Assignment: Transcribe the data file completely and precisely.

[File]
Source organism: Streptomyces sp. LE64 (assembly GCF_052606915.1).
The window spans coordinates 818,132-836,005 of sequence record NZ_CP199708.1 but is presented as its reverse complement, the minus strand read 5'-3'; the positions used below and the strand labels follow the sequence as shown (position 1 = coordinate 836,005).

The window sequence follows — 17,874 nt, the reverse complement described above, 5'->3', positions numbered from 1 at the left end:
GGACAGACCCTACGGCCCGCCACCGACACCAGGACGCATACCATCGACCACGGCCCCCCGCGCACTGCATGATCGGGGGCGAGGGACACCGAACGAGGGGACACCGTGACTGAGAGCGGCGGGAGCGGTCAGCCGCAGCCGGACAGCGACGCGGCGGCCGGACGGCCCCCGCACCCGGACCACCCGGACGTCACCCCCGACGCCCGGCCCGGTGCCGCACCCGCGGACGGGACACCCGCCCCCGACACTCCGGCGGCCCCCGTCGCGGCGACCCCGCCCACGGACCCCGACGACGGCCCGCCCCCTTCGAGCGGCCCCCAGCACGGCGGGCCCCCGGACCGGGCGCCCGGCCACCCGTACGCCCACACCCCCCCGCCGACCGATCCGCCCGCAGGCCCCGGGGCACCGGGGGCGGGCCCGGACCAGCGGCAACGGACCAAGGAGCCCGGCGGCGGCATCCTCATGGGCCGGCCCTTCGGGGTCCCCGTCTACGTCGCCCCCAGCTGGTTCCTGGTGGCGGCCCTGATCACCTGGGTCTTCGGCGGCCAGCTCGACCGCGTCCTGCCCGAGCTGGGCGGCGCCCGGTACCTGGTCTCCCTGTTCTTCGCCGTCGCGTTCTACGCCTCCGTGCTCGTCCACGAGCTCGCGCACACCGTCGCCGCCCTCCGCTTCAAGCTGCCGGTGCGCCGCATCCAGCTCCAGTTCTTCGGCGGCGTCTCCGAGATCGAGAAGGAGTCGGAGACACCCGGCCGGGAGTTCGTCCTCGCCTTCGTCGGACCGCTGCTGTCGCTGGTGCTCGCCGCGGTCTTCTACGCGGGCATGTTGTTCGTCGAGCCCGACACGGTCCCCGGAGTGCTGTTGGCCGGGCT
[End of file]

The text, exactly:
Source organism: Streptomyces sp. LE64 (assembly GCF_052606915.1).
The window spans coordinates 818,132-836,005 of sequence record NZ_CP199708.1 but is presented as its reverse complement, the minus strand read 5'-3'; the positions used below and the strand labels follow the sequence as shown (position 1 = coordinate 836,005).

The window sequence follows — 17,874 nt, the reverse complement described above, 5'->3', positions numbered from 1 at the left end:
GGACAGACCCTACGGCCCGCCACCGACACCAGGACGCATACCATCGACCACGGCCCCCCGCGCACTGCATGATCGGGGGCGAGGGACACCGAACGAGGGGACACCGTGACTGAGAGCGGCGGGAGCGGTCAGCCGCAGCCGGACAGCGACGCGGCGGCCGGACGGCCCCCGCACCCGGACCACCCGGACGTCACCCCCGACGCCCGGCCCGGTGCCGCACCCGCGGACGGGACACCCGCCCCCGACACTCCGGCGGCCCCCGTCGCGGCGACCCCGCCCACGGACCCCGACGACGGCCCGCCCCCTTCGAGCGGCCCCCAGCACGGCGGGCCCCCGGACCGGGCGCCCGGCCACCCGTACGCCCACACCCCCCCGCCGACCGATCCGCCCGCAGGCCCCGGGGCACCGGGGGCGGGCCCGGACCAGCGGCAACGGACCAAGGAGCCCGGCGGCGGCATCCTCATGGGCCGGCCCTTCGGGGTCCCCGTCTACGTCGCCCCCAGCTGGTTCCTGGTGGCGGCCCTGATCACCTGGGTCTTCGGCGGCCAGCTCGACCGCGTCCTGCCCGAGCTGGGCGGCGCCCGGTACCTGGTCTCCCTGTTCTTCGCCGTCGCGTTCTACGCCTCCGTGCTCGTCCACGAGCTCGCGCACACCGTCGCCGCCCTCCGCTTCAAGCTGCCGGTGCGCCGCATCCAGCTCCAGTTCTTCGGCGGCGTCTCCGAGATCGAGAAGGAGTCGGAGACACCCGGCCGGGAGTTCGTCCTCGCCTTCGTCGGACCGCTGCTGTCGCTGGTGCTCGCCGCGGTCTTCTACGCGGGCATGTTGTTCGTCGAGCCCGACACGGTCCCCGGAGTGCTGTTGGCCGGGCT